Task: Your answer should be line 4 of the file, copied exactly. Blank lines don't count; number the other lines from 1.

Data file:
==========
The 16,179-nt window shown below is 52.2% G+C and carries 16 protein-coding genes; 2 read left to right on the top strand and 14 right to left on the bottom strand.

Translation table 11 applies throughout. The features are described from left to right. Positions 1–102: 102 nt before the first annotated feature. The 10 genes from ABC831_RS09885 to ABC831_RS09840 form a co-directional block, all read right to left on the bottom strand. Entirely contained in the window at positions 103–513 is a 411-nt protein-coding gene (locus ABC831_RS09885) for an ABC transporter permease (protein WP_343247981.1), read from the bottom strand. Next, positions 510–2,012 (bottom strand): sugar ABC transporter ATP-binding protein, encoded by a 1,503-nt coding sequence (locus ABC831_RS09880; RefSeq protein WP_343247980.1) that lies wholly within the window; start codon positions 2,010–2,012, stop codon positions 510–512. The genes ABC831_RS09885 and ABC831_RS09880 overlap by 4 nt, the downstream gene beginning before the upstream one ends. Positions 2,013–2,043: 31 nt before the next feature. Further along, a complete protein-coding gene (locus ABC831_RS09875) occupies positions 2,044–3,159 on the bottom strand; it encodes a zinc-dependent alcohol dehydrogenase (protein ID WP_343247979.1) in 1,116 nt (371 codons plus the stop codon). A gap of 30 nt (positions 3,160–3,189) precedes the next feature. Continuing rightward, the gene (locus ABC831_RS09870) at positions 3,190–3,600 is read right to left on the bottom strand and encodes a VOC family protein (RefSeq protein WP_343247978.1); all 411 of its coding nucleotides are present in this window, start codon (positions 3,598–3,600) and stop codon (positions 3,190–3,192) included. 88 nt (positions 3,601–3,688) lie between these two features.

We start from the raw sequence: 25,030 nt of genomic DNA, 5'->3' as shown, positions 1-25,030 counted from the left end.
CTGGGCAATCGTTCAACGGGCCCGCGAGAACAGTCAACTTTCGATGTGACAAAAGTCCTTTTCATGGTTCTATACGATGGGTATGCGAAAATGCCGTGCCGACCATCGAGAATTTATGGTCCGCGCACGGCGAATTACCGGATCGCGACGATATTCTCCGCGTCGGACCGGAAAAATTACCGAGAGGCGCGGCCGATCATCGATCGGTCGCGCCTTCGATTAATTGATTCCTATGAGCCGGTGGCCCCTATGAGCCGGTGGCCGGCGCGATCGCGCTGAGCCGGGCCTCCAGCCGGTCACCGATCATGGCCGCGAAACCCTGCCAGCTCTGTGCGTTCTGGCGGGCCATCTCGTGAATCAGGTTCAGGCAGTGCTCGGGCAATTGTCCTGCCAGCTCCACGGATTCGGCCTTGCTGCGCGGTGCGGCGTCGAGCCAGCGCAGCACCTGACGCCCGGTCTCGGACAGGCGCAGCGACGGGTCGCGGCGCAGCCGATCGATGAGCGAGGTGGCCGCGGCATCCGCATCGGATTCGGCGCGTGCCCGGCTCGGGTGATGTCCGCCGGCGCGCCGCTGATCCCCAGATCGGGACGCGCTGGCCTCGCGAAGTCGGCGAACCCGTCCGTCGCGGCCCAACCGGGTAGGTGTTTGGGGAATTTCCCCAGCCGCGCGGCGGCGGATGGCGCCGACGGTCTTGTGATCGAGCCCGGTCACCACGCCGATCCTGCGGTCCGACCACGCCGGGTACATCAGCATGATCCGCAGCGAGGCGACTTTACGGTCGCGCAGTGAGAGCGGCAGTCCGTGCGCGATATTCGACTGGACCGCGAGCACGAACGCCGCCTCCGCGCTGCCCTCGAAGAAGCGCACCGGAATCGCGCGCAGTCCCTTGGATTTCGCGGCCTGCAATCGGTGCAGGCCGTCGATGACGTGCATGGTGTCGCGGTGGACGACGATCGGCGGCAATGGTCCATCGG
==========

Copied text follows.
CTGGGCAATCGTTCAACGGGCCCGCGAGAACAGTCAACTTTCGATGTGACAAAAGTCCTTTTCATGGTTCTATACGATGGGTATGCGAAAATGCCGTGCCGACCATCGAGAATTTATGGTCCGCGCACGGCGAATTACCGGATCGCGACGATATTCTCCGCGTCGGACCGGAAAAATTACCGAGAGGCGCGGCCGATCATCGATCGGTCGCGCCTTCGATTAATTGATTCCTATGAGCCGGTGGCCCCTATGAGCCGGTGGCCGGCGCGATCGCGCTGAGCCGGGCCTCCAGCCGGTCACCGATCATGGCCGCGAAACCCTGCCAGCTCTGTGCGTTCTGGCGGGCCATCTCGTGAATCAGGTTCAGGCAGTGCTCGGGCAATTGTCCTGCCAGCTCCACGGATTCGGCCTTGCTGCGCGGTGCGGCGTCGAGCCAGCGCAGCACCTGACGCCCGGTCTCGGACAGGCGCAGCGACGGGTCGCGGCGCAGCCGATCGATGAGCGAGGTGGCCGCGGCATCCGCATCGGATTCGGCGCGTGCCCGGCTCGGGTGATGTCCGCCGGCGCGCCGCTGATCCCCAGATCGGGACGCGCTGGCCTCGCGAAGTCGGCGAACCCGTCCGTCGCGGCCCAACCGGGTAGGTGTTTGGGGAATTTCCCCAGCCGCGCGGCGGCGGATGGCGCCGACGGTCTTGTGATCGAGCCCGGTCACCACGCCGATCCTGCGGTCCGACCACGCCGGGTACATCAGCATGATCCGCAGCGAGGCGACTTTACGGTCGCGCAGTGAGAGCGGCAGTCCGTGCGCGATATTCGACTGGACCGCGAGCACGAACGCCGCCTCCGCGCTGCCCTCGAAGAAGCGCACCGGAATCGCGCGCAGTCCCTTGGATTTCGCGGCCTGCAATCGGTGCAGGCCGTCGATGACGTGCATGGTGTCGCGGTGGACGACGATCGGCGGCAATGGTCCATCGG